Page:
TOKYO (CBSNewYork/AP) — Derek Jeter is teaming up with former New York Yankees teammate Hideki Matsui for a charity baseball game to support the survivors of the 2011 earthquake and tsunami in Japan — and hinted Wednesday he may someday get back into baseball as a team owner.

Participating in the game at Tokyo Dome on Sunday will be a group of student baseball players from the Tohoku region that was devastated by the March 11, 2011, disaster that killed over 15,000 people. Profits will go toward helping children in the region.

Jeter and Matsui will also put on a baseball clinic and take part in a home run derby.

Jeter, who retired from Major League Baseball last year after 20 years, said he’s looking forward to a break from the game.

“I need to get away from (baseball) for a little while,” Jeter said at a press conference. “I’ve been doing it professionally for 23 years, at this moment now I’m not thinking about getting back in the game. My ultimate dream is to one day own a team but that’s in the future.”

Recalling his own experiences after the Sept. 11, 2001, terrorist attacks in New York, Jeter said he was hoping to help children in Japan who are still dealing with the aftermath of the disaster. While the earthquake and tsunami struck four years ago, many of the participants from the area are still coping with the loss of family and friends and living in temporary housing.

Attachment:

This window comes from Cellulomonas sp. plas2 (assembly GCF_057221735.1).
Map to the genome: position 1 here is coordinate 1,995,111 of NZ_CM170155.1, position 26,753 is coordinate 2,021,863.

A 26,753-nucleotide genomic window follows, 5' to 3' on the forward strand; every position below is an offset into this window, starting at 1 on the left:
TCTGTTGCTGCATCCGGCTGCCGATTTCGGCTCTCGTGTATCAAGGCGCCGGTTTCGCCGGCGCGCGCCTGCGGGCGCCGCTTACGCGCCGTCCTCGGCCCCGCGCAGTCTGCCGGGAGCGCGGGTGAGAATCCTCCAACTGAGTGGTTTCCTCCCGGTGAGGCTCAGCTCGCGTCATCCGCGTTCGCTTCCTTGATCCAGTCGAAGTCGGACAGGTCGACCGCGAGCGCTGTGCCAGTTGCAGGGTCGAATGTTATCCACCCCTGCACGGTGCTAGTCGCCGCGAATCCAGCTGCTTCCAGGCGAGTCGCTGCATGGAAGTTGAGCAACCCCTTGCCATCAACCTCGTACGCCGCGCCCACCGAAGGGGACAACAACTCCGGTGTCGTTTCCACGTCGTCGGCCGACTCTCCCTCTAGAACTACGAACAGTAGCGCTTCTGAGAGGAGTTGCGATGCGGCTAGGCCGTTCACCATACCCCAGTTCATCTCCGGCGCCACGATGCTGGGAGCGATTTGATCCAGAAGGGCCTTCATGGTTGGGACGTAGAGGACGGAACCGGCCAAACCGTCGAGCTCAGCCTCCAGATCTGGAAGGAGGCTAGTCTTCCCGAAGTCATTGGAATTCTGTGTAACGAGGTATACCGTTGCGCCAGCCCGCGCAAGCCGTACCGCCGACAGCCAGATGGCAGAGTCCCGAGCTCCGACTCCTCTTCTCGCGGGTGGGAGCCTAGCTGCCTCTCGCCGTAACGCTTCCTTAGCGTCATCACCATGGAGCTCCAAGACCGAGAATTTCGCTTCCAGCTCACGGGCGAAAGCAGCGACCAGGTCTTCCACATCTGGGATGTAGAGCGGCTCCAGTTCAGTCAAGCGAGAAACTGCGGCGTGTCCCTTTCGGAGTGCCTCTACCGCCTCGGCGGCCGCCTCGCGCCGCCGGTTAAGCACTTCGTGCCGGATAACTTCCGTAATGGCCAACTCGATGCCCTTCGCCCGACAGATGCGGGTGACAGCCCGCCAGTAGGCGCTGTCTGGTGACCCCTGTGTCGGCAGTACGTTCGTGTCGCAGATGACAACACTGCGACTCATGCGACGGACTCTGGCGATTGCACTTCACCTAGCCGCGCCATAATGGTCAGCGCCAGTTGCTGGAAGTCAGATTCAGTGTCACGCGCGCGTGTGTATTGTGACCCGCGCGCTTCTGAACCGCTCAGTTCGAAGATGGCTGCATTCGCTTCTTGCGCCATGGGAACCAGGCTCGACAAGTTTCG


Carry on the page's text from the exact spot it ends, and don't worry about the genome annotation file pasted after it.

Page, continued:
“The kids will never forget what happened,” Jeter said. “But if they can come out and have fun and enjoy themselves through the sport of baseball, that’s what we’re trying to do here.”

Matsui, the 2009 World Series Most Valuable Player, said Jeter’s presence will go a long way.

“Having Jeter here is a wonderful thing,” Matsui said. “He had an illustrious career in Major League Baseball. I’m happy and the kids taking part in this event will be thrilled. We hope they have a great time and return to Tohoku with some great memories.”

Matsui said Jeter would make “an enormous contribution” when he announced the event late last year.

“When you think about the small children who will be participating, anyone who likes baseball certainly knows the name Derek Jeter,” Matsui said Dec. 17, according to The Japan Times. “The fact that they’ll be able to actually see him and touch him, just being able to feel his aura, is going to impact them in a very positive way.”

Matsui was recently rehired by the Yankees as a special adviser to general manager Brian Cashman, and Jeter said his former teammate will have much to offer.

“Not only was he successful here in Japan, one of the biggest stars in the country, he came over the United States and did the exact same thing,” Jeter said. “There aren’t too many players that can say that … so he has a lot of knowledge, and will be able to share that with as many people as he wants to do.”

(TM and © Copyright 2015 CBS Radio Inc. and its relevant subsidiaries. CBS RADIO and EYE Logo TM and Copyright 2015 CBS Broadcasting Inc. Used under license. All Rights Reserved. This material may not be published, broadcast, rewritten, or redistributed. The Associated Press contributed to this report.)

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